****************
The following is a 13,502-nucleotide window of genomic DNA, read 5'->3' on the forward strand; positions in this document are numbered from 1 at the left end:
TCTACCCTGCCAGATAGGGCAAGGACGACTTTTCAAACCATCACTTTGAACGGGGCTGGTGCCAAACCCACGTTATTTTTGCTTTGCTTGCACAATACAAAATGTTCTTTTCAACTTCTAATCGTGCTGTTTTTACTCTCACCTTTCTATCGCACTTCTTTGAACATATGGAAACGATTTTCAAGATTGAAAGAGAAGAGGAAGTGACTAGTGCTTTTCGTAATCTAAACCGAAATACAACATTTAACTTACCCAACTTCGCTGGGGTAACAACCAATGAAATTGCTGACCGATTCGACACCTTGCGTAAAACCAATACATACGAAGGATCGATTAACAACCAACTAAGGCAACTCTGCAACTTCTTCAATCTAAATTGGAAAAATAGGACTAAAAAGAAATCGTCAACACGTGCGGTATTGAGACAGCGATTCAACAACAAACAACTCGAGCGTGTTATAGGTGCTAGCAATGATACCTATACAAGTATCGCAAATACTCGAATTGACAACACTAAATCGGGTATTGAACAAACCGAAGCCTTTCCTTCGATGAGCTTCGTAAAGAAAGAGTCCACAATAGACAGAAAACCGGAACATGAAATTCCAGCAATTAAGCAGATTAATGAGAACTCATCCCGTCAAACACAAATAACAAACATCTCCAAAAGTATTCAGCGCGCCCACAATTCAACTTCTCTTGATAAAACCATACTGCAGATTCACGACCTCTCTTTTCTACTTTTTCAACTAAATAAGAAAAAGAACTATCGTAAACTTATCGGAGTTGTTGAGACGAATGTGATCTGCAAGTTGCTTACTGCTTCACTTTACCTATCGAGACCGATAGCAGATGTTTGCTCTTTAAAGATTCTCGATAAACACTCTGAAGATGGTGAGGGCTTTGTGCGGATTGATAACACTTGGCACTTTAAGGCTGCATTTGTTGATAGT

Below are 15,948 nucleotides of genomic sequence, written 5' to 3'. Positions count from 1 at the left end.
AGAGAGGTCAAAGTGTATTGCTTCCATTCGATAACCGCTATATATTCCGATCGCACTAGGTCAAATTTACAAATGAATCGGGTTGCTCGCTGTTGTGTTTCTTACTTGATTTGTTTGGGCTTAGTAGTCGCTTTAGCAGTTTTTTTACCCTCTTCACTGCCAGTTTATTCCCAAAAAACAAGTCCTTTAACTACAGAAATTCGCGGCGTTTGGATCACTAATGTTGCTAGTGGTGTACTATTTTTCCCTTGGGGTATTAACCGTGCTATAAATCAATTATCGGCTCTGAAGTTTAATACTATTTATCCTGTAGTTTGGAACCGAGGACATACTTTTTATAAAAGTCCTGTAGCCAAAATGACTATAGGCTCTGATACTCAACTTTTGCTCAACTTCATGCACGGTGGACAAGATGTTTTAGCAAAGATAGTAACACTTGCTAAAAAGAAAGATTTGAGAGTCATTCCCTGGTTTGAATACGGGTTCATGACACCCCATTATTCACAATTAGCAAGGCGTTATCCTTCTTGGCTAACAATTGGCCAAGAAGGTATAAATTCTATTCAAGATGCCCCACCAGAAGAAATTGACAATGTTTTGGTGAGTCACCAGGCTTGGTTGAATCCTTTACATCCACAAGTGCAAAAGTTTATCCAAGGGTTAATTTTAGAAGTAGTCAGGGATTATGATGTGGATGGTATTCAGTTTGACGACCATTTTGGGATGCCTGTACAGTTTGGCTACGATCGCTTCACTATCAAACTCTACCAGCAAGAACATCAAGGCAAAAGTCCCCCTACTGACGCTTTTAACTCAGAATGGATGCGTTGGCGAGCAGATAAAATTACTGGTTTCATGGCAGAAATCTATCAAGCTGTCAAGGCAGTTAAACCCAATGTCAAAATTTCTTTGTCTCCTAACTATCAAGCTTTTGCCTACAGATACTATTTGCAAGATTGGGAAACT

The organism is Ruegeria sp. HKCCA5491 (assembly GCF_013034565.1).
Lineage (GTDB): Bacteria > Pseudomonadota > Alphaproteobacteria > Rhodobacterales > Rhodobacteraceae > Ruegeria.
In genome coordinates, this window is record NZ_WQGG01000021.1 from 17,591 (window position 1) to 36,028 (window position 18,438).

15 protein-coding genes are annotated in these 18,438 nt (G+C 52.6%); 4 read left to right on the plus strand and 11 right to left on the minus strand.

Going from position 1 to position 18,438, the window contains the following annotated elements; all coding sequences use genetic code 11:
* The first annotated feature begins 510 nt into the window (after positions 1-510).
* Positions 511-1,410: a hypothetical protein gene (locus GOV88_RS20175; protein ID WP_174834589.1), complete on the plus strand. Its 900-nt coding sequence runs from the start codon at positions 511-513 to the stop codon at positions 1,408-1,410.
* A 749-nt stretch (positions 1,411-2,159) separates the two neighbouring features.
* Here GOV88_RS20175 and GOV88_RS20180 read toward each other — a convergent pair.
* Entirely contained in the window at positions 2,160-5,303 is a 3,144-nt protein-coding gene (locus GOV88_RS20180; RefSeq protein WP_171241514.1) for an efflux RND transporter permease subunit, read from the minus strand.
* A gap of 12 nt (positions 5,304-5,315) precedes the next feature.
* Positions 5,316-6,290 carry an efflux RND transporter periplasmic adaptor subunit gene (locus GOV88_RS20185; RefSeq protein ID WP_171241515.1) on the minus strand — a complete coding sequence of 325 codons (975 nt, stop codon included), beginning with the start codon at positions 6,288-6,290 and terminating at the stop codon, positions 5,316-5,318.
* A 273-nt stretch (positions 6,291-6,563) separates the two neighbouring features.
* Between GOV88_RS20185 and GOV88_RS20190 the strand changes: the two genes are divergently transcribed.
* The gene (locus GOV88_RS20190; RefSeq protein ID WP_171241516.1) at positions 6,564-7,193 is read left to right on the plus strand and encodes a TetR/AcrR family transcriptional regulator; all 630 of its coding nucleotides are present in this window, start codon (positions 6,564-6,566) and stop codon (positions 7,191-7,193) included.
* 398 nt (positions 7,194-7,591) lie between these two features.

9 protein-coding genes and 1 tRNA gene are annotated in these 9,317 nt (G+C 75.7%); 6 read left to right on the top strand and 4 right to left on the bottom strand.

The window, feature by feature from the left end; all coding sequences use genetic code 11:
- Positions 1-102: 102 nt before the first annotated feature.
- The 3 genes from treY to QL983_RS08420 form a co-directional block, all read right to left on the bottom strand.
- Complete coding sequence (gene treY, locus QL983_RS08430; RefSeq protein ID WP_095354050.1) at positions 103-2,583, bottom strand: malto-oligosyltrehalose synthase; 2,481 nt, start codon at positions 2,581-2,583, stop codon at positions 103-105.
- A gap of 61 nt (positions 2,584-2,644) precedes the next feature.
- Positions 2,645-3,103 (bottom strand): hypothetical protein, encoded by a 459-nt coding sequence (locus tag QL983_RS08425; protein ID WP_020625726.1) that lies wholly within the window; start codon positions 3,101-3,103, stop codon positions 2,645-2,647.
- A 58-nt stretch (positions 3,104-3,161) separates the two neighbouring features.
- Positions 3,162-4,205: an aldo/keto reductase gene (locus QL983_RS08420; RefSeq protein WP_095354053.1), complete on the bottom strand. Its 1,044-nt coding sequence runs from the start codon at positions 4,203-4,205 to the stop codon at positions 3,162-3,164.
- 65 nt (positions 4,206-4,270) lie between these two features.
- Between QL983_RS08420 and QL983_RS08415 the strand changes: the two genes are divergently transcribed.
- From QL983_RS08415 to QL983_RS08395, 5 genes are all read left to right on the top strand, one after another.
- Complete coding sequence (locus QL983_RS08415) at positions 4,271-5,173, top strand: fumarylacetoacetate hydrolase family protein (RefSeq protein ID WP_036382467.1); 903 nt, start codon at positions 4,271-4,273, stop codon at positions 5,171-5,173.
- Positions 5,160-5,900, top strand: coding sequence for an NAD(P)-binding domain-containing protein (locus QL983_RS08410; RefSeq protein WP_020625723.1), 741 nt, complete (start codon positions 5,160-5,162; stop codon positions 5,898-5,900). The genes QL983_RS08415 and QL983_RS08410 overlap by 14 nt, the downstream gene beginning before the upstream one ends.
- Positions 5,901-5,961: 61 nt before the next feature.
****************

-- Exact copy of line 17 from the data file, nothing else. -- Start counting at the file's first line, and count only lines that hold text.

* A 273-nt stretch (positions 6,291-6,563) separates the two neighbouring features.